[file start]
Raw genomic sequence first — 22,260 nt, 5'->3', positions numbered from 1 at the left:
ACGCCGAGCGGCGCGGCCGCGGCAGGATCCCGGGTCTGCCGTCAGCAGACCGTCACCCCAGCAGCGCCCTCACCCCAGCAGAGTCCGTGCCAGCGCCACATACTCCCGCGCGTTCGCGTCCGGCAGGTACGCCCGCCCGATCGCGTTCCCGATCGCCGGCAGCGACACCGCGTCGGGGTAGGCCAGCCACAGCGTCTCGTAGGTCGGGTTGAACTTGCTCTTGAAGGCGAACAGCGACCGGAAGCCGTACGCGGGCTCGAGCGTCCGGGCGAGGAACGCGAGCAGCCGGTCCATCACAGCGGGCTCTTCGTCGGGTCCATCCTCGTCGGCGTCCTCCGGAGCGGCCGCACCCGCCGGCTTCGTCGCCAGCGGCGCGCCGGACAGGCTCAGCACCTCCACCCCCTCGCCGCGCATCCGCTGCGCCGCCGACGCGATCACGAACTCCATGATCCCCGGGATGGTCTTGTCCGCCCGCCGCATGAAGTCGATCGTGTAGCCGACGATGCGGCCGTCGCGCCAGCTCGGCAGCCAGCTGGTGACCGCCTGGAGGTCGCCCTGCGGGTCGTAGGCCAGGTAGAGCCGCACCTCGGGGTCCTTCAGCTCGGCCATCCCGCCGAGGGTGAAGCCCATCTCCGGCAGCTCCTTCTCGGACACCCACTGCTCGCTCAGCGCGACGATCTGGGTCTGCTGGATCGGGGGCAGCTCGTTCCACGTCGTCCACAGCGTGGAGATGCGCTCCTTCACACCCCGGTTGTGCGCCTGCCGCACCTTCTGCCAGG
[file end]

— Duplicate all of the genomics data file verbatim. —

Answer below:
Raw genomic sequence first — 22,260 nt, 5'->3', positions numbered from 1 at the left:
ACGCCGAGCGGCGCGGCCGCGGCAGGATCCCGGGTCTGCCGTCAGCAGACCGTCACCCCAGCAGCGCCCTCACCCCAGCAGAGTCCGTGCCAGCGCCACATACTCCCGCGCGTTCGCGTCCGGCAGGTACGCCCGCCCGATCGCGTTCCCGATCGCCGGCAGCGACACCGCGTCGGGGTAGGCCAGCCACAGCGTCTCGTAGGTCGGGTTGAACTTGCTCTTGAAGGCGAACAGCGACCGGAAGCCGTACGCGGGCTCGAGCGTCCGGGCGAGGAACGCGAGCAGCCGGTCCATCACAGCGGGCTCTTCGTCGGGTCCATCCTCGTCGGCGTCCTCCGGAGCGGCCGCACCCGCCGGCTTCGTCGCCAGCGGCGCGCCGGACAGGCTCAGCACCTCCACCCCCTCGCCGCGCATCCGCTGCGCCGCCGACGCGATCACGAACTCCATGATCCCCGGGATGGTCTTGTCCGCCCGCCGCATGAAGTCGATCGTGTAGCCGACGATGCGGCCGTCGCGCCAGCTCGGCAGCCAGCTGGTGACCGCCTGGAGGTCGCCCTGCGGGTCGTAGGCCAGGTAGAGCCGCACCTCGGGGTCCTTCAGCTCGGCCATCCCGCCGAGGGTGAAGCCCATCTCCGGCAGCTCCTTCTCGGACACCCACTGCTCGCTCAGCGCGACGATCTGGGTCTGCTGGATCGGGGGCAGCTCGTTCCACGTCGTCCACAGCGTGGAGATGCGCTCCTTCACACCCCGGTTGTGCGCCTGCCGCACCTTCTGCCAGG